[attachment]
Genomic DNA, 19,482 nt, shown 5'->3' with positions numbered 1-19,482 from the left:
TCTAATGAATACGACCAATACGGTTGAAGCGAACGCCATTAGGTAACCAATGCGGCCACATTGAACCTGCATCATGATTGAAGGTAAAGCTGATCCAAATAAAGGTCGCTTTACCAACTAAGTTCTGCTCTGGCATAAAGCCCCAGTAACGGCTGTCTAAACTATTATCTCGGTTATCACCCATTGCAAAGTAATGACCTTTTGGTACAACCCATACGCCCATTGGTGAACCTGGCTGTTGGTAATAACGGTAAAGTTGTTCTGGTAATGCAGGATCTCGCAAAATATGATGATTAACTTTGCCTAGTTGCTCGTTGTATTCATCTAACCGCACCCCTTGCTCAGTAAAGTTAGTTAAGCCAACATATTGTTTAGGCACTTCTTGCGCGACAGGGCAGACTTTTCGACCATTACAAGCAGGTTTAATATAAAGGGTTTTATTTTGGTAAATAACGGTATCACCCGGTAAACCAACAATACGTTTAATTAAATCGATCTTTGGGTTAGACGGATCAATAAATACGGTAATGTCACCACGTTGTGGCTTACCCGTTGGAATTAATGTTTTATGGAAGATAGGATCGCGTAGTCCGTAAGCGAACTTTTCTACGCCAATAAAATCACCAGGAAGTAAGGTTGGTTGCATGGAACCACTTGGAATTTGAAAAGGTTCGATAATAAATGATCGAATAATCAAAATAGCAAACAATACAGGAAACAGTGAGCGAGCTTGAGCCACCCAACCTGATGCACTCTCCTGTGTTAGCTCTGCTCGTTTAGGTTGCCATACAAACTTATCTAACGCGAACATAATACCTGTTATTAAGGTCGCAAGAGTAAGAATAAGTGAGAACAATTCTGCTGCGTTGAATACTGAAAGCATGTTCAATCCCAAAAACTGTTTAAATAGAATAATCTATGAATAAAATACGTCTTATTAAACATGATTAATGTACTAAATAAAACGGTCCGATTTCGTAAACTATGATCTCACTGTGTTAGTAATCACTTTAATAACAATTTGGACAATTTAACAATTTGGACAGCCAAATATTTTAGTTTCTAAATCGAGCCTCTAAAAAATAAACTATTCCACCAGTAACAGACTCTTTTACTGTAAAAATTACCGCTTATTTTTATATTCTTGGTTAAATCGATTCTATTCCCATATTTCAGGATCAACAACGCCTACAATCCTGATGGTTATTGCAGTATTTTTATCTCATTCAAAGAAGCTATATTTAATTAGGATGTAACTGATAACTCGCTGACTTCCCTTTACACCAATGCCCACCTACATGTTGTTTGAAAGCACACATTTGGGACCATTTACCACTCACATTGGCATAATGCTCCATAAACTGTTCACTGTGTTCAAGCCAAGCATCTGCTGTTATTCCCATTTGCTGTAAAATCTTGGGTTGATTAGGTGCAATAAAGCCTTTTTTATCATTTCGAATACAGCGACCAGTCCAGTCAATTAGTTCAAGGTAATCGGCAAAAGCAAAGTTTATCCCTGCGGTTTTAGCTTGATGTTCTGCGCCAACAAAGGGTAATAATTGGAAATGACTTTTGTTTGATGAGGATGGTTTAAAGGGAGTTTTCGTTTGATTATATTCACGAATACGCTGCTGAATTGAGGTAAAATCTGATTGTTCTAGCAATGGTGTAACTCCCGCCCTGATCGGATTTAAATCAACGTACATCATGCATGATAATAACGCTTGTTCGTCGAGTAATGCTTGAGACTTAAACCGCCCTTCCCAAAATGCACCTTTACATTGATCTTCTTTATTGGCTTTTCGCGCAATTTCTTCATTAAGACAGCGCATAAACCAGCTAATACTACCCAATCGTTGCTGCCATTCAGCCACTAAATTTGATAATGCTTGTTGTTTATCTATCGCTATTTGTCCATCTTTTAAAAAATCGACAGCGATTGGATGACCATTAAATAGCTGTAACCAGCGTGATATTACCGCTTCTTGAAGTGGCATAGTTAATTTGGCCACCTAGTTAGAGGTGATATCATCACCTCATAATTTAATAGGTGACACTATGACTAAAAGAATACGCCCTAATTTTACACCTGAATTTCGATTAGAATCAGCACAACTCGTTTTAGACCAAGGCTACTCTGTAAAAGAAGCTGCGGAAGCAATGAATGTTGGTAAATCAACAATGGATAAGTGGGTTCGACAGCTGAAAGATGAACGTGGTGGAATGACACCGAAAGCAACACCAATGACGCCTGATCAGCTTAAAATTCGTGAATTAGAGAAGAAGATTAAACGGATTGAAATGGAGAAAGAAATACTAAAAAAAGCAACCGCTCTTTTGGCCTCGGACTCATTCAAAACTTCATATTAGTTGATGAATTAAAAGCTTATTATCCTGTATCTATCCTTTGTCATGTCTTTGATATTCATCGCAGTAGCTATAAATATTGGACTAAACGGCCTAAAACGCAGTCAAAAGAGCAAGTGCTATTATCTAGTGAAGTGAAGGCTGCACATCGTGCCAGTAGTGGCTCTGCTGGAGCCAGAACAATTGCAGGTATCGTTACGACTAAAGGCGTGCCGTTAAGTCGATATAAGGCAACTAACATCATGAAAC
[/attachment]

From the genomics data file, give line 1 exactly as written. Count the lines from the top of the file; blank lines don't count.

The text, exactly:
Genomic DNA, 19,482 nt, shown 5'->3' with positions numbered 1-19,482 from the left: